Autologous Chondrocyte Implantation (ACI) is a two-step procedure that has been used in the clinic for many years [16]. In the original ACI technique (first-generation technique), the first step consisted of surgically removing small biopsies of normal cartilage from non-weight-bearing areas of the knee. Chondrocytes were then enzymatically isolated from the biopsies, expanded ex vivo in monolayer culture condition, and, after several weeks, harvested as a cell suspension. In the second step, surgeons injected the cell suspension under a periosteal flap harvested from the proximal medial tibia and previously sutured over the cartilage. Chondrocyte expansion was deemed necessary due to cartilage cell scarcity [17].

ACI that uses suspended cultured chondrocytes with a covering of collagen type I/III membrane is considered a second-generation. Third-generation ACI comprises those procedures that deliver autologous cultured chondrocytes using cell carriers or cell-seeded scaffolds. These second and third generation modifications are also known as autologous chondrocyte implantation using collagen membrane (C-ACI), membrane-associated autologous chondrocyte implantation (MACI), and scaffold-based ACI [13, 18]. These procedures were introduced in the clinical practice one decade ago, showing similar results while at the same time overcoming most of the concerns related to the first-generation ACI. The use of scaffolds to create a cartilage-like tissue in a three-dimensional culture system allows for the optimization of the procedure from both the biological and surgical points of view [19, 20].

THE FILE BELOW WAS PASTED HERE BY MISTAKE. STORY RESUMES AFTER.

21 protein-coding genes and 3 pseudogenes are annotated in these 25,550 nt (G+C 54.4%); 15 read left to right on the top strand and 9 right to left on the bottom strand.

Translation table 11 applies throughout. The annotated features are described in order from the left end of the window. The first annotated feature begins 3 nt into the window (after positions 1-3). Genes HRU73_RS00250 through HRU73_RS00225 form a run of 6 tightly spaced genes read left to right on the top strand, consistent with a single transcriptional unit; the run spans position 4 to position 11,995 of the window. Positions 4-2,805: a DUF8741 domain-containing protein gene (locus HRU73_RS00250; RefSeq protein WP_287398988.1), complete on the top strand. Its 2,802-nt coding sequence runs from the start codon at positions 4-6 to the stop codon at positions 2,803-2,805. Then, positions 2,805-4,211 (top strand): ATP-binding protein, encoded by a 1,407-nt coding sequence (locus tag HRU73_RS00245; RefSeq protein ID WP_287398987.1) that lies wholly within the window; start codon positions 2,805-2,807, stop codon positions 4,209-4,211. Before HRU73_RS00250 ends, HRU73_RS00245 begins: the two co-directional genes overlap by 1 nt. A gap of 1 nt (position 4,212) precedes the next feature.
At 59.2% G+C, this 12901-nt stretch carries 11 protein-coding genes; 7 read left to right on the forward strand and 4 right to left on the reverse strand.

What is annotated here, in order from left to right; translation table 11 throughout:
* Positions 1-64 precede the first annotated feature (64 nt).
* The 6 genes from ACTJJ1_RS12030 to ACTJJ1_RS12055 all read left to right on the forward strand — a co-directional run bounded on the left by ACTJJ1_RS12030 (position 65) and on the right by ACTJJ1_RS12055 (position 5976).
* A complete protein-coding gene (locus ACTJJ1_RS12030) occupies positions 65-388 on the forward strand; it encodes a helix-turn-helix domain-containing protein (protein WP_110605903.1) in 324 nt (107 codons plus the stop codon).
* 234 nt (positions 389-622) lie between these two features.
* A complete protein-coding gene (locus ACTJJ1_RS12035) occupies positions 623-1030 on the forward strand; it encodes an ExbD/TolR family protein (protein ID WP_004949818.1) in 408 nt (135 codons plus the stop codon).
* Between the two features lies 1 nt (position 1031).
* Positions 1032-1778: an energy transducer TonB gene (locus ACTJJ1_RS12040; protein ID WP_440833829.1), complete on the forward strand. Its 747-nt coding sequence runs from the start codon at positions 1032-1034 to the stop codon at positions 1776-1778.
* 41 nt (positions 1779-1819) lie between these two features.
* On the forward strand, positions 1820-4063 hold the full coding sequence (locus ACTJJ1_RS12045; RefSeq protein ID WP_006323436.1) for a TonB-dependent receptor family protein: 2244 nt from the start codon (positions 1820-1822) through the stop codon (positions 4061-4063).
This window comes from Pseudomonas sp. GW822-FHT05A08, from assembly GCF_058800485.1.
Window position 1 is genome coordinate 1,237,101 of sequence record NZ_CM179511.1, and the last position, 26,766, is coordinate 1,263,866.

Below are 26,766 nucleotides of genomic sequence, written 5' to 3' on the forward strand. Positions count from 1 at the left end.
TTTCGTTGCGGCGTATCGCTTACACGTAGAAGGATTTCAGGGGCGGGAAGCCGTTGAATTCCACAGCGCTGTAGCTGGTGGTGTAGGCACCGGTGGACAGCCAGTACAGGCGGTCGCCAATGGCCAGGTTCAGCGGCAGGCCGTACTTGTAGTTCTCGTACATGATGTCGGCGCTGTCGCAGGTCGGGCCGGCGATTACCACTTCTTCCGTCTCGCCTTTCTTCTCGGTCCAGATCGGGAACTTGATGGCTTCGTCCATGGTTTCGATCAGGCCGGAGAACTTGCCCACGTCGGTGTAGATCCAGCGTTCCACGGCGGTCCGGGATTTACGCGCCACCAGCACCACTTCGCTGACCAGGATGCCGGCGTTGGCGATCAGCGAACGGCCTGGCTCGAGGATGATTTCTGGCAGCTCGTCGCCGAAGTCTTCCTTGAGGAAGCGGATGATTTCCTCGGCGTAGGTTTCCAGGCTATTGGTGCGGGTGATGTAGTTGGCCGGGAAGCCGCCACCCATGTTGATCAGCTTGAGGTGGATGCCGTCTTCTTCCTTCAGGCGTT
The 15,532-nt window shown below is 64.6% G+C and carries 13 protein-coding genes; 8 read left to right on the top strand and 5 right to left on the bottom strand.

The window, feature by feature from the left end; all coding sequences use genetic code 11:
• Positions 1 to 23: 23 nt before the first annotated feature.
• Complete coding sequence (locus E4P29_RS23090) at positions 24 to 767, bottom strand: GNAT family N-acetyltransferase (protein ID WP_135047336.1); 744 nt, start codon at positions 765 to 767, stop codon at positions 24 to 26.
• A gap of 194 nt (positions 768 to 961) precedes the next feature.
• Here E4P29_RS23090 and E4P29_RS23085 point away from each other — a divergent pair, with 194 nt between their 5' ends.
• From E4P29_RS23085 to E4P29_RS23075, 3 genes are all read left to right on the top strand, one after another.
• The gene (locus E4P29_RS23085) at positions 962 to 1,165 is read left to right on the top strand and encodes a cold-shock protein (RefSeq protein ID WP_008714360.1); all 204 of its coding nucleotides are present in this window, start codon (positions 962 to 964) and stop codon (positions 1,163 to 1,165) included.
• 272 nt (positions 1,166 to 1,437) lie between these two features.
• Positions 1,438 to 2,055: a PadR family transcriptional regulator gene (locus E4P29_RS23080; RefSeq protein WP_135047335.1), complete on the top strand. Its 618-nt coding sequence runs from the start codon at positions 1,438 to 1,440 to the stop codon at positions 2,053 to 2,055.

Although good clinical radiological and histological outcomes of the different ACI procedures, one of the main drawbacks is the need for a cell expansion phase which is long-lasting, complicated, and expensive primarily due to GMPs requirements. Moreover, the need for two hospitalizations increases the risk for the patients and the costs for the public health system. For all these reasons, investigations have been moving towards different cell populations as reported below [9, 21, 22].

Mesenchymal stromal cells (MSC)

Stromal cells from various sources are currently available for cartilage regeneration. This is due to their ability to proliferate in culture and directionally differentiate by synthesizing structural and functional hyaline ECM molecules. Moreover, they can release many anti-inflammatory, anti-apoptotic, and immuno-modulatory factors favoring the healing process [23]. Many studies have reported benefits in treating cartilage injuries with adult bone marrow-derived MSC [23]. Adipose-derived stem cells (ASC) have also drawn attention for their analogy with bone marrow ones, but with easier harvesting, a higher cell density, and proliferation. Other sources of stem cells investigated for cartilage repair include muscle, synovial membrane, trabecular bone, dermis, blood, umbilical cord blood, and periosteum [23]. Although various successful applications in cartilage regeneration, several problems remain, like stem cell heterogeneity and premature differentiation during in vitro expansion [24].